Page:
Reattach Therapy – its Efficacy in Treating Conduct Disorder – a Case Study

Cogent Psychodiagnostics Bangalore, India
Received: 09-July-2020
Revised: 10-August-2020
Accepted: 16-August-2020
Online first: 18-August-2020


Introduction: Conduct Disorder with its prevalence varying from 5.8% to 8.7% is characterised by repetitive and persistent patterns of antisocial, aggressive or defiant behaviour with persistent violation of age – appropriate social expectations. Major symptoms can be aggressive, destructive behaviour, with no remorse about hurting others. Other symptoms include poor academic performance and social isolation.

Objective: The aim of this study is to find out the efficacy of ReAttach therapy in the treatment and management of Conduct Disorder.

Method – Case Report: A 13 year old adolescent living in a children’s home was brought in with chief complaints of destructive behaviour with no fear of punishment, and caught rubbing fecal material on the walls. Aggression, physical violence and threatening behaviour towards fellow children, and cruelty towards animals. He was socially isolated, had poor concentration, anxious behaviour and poor academic performance.

Intervention: The ReAttach Therapy has been found to be the most effective treatment in this case study. Since this adolescent was defiant, destructive, aggressive, prone to lying and making up false stories, his therapeutic intervention through linear analytic verbal techniques and mainstream interventions may not have brought holistic effectiveness in treatment. ReAttach therapy opened up vast possibilities to capture intricate relationships between his maladaptive beliefs, emotions, and traumatic memories by providing access to his cognitive structures.

Conclusion: Post therapy results indicated a subjective and objective improvement in the patient after 5 sessions of ReAttach therapy.

Key words: reattach therapy, adolescent onset, conduct disorder

Citation: Chauhan, R. Reattach Therapy – its Efficacy in Treating Conduct Disorder – a Case Study. Journal for ReAttach Therapy and Developmental Diversities, 2020 Dec 25; 3(2): 4-11.

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Cogent Psychodiagnostics Bangalore, India
Received: 27-April-2018
Revised: 19-May-2018
Accepted: 21-May-2018
Online first 25-May-2018


Emotional dysregulation has three major components which contribute to some of the major symptomatology in disorders like Obsessive Compulsive Personality Disorder, Post-Traumatic Stress Disorder, anxiety and stress. These components are: excessive intensity of emotions, poor processing of emotions and negative reactivity to emotions, which overlap as well as distinct symptoms with possible manifestations of emotional dysregulation like angry outbursts or behaviour outbursts such as destroying or throwing objects, aggression towards self or others, and threats to kill oneself, especially in young adults. These patients have a chronically and ongoing difficult time with the level of cooperation and social ability required for a healthy and fulfilling existence. ReAttach Therapy through its Multiple Sensory Integration Processing by Cognitive Bias Modification, has been found to be very helpful in the effective management of maladaptive emotions and helps developing interpersonal effectiveness, emotion regulation skills (expressing emotions effectively), behaviour control and distress situations management skills, which in turn helps the overall decrease in symptomatology of the above mentioned disorders.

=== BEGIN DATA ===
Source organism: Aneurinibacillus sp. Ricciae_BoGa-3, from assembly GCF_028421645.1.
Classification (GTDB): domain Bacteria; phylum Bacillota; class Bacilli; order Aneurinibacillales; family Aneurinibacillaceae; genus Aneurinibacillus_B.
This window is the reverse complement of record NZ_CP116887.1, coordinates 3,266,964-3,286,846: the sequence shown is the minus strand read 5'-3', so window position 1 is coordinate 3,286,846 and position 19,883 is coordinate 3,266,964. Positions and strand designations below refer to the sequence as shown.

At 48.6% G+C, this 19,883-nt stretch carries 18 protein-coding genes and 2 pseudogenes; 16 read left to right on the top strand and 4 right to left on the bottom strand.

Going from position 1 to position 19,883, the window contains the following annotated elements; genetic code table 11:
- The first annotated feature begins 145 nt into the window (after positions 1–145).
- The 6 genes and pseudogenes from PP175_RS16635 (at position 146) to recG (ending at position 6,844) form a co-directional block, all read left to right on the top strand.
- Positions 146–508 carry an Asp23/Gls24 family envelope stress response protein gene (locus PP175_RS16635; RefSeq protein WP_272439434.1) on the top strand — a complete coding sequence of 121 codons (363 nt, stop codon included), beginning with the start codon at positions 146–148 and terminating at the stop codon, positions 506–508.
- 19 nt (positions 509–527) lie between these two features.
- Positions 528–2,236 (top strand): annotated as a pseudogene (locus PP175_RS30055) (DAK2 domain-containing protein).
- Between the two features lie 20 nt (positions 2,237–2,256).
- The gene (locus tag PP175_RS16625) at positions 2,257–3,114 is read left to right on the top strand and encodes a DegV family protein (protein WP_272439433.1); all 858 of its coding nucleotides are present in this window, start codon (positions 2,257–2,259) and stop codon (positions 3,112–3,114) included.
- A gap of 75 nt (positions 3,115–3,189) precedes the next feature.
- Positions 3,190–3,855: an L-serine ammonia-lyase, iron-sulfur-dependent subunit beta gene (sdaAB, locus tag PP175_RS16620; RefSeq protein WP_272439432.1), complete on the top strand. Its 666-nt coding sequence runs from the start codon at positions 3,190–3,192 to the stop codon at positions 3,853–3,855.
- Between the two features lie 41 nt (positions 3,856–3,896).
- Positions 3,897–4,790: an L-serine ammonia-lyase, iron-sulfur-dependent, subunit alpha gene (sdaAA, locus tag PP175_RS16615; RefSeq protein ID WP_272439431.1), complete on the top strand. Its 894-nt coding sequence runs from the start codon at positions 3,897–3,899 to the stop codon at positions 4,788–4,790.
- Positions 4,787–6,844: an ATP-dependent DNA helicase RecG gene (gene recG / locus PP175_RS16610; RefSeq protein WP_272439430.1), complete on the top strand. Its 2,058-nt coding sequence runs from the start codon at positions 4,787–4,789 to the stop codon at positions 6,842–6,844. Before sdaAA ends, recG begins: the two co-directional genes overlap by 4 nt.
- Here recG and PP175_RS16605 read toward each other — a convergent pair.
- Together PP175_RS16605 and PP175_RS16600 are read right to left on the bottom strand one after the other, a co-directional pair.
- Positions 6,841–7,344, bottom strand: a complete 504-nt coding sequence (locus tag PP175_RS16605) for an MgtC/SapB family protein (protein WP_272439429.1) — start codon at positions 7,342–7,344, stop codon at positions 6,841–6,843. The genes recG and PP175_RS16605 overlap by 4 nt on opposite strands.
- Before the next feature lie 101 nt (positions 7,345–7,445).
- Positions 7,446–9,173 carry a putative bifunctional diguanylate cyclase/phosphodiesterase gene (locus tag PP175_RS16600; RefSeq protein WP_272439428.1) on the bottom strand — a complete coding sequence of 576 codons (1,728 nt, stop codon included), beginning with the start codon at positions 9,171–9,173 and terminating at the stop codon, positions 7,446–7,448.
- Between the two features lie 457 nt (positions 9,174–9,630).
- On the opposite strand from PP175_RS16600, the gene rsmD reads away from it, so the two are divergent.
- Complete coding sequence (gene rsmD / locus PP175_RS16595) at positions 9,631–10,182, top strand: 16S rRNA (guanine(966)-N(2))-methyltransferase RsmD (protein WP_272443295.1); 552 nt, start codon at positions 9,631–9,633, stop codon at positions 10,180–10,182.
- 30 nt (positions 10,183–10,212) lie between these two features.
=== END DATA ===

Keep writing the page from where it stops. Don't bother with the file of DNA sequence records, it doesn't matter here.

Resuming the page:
Key words: Emotional Dysregulation, ReAttach Therapy, Cognitive Bias Modification,  Distress Situation Management Skills.

Citation: Chauhan, R. Effectiveness of ReAttach Therapy in Management of Emotional Dysregulation with OCPD, PTSD, Anxiety and Stress in Young Adults. Journal for ReAttach Therapy and Developmental Diversities. 2018 Aug 15; 1(1):15-26.

Copyright ©2018 Chauhan, R. This is an open-access article distributed under the terms of the Creative Commons Attribution-NonCommercial 4.0 International License (CC BY-NC 4.0)

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Department of Psychology
Pedagogical University of Crakow,
Crakow, Poland
Received: 08-July-2018
Revised: 09-July-2018
Accepted: 09-July-2018
Online first 10-July-2018


Review of the book Autism: is there a place for ReAttach therapy? edited by Paula Weerkamp-Bartholomeus.
The book Autism: is there a place for ReAttach therapy? edited by Paula Weerkamp-Bartholomeus is new monograph in the field of psychotherapy and support for patients with mental health problems. The content of the book has contributions by international professionals working in the field of clinical psychology, psychiatry, immunology as well as genetics. It is organised into a preface and five separate chapters, which are briefly analysed below, presenting a differentiated but coherent perspective of the ReAttach approach proposal.
The Preface and Epilogue by Michael Fitzgerald are two sections that bind the contents together. The beginning entitled “Sentimus ergo sumus: we sense therefore we are. ReAttach”, points out the core assumptions of ReAttach which are as following: the ortho-paedagogical background, the integrated therapeutic perspective (sensory perception, emotion and cognition) and a dimensional rather than categorical approach. This means that separate psychiatric diagnoses is not so important, due to the fact that mental health problems are comorbid. The ending gives the readers the future perspective and sums up the ReAttach results.
The contents of the book might be divided into two sections. The first is strictly related to biological aspects of autism and the second is dedicated to the ReAttach treatment analysis.
Autism is the core topic of two chapters: Chapter 2 entitled “Oxytocin and autism spectrum disorder”by Donatella Marazziti and Federico Mucciand and Chapter 5 entitled “Autism: genetics or epigenetics?” by Alexander B. Poletaev and Boris A. Shenderov. These texts present the contemporary research finding in the field of the biological, genetically and prenatal critical development conditionals of autism. Also the background of autistic characteristics located in the imbalanced secretion of hormones and neurotransmitters is discussed. The biological fundament of attachment and social engagement is related to the level of oxytocin and either genetic or environmental variables might be responsible for the neurological damage. The authors discuss findings on oxytocin receptor genes in ASD familial studies and came to the conclusion that novel effective treatment for ASD patients should be concentrated on the reduction of pathophysiology abnormalities. This conclusion seems to be also adequate for improving the functioning of patients with differentiated mental diseases who suffer from social problems.
The second part relating to ReAttach therapy consists of three chapters.